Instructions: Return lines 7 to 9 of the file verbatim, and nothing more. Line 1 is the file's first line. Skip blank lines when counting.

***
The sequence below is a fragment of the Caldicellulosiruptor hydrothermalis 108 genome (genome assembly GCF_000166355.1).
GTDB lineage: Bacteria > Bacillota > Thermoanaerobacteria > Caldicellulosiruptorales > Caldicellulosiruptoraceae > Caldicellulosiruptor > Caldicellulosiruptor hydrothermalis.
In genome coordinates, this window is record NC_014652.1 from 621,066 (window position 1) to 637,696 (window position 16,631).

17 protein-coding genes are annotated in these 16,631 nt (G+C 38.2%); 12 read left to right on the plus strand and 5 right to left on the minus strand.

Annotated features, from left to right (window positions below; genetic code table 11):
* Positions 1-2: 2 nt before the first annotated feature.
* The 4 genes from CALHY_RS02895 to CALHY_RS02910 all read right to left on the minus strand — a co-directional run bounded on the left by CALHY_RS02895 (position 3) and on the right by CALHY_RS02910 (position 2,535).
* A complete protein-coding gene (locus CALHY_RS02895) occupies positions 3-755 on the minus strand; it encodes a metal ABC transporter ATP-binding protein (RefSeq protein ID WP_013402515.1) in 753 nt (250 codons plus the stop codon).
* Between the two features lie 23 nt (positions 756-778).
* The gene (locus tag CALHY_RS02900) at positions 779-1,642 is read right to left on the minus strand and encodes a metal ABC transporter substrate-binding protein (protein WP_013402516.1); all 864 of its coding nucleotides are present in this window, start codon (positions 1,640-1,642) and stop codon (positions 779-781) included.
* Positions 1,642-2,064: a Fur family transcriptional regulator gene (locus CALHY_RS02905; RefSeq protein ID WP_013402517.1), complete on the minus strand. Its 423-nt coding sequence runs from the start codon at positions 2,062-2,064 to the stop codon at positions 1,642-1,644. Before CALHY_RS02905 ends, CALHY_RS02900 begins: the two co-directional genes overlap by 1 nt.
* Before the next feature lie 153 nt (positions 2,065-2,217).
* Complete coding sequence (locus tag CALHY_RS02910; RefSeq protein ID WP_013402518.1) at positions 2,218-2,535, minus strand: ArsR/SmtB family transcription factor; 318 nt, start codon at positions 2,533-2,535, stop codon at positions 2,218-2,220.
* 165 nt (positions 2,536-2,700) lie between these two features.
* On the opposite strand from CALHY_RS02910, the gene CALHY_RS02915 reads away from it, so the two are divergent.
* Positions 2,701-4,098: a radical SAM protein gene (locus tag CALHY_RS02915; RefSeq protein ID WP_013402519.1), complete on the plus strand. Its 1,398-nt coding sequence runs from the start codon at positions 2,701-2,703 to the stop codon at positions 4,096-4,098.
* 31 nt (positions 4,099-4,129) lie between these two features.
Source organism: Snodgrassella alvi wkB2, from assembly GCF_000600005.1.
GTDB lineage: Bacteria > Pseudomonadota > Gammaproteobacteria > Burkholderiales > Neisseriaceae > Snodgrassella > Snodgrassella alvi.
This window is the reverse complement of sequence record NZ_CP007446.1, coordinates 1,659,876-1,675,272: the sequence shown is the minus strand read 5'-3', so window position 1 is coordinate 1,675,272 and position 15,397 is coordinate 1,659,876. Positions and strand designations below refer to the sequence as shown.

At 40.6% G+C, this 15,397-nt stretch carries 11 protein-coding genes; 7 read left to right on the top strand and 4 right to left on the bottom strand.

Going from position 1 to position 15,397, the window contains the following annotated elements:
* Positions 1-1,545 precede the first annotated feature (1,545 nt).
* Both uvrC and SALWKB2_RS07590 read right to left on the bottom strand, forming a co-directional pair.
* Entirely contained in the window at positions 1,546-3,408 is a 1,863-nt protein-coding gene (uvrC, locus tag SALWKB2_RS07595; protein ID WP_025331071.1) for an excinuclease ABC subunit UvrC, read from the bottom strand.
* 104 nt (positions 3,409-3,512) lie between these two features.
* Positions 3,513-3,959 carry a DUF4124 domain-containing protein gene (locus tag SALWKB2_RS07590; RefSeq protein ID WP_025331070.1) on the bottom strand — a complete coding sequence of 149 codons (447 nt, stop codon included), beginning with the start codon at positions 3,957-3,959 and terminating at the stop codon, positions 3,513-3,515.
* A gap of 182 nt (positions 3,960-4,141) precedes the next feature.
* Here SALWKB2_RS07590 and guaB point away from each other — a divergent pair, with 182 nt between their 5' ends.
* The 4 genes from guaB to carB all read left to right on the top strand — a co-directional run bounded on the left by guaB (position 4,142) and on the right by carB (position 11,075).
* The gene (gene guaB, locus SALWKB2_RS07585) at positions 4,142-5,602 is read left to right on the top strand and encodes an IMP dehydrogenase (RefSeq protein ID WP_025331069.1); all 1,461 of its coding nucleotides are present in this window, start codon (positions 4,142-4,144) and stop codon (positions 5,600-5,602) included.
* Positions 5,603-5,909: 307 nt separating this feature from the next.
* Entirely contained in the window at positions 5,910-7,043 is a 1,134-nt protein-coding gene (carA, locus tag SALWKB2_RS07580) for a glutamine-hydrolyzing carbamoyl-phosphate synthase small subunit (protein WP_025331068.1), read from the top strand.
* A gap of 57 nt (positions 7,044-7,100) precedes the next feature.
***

* The 4 genes from CALHY_RS02895 to CALHY_RS02910 all read right to left on the minus strand — a co-directional run bounded on the left by CALHY_RS02895 (position 3) and on the right by CALHY_RS02910 (position 2,535).
* A complete protein-coding gene (locus CALHY_RS02895) occupies positions 3-755 on the minus strand; it encodes a metal ABC transporter ATP-binding protein (RefSeq protein ID WP_013402515.1) in 753 nt (250 codons plus the stop codon).
* Between the two features lie 23 nt (positions 756-778).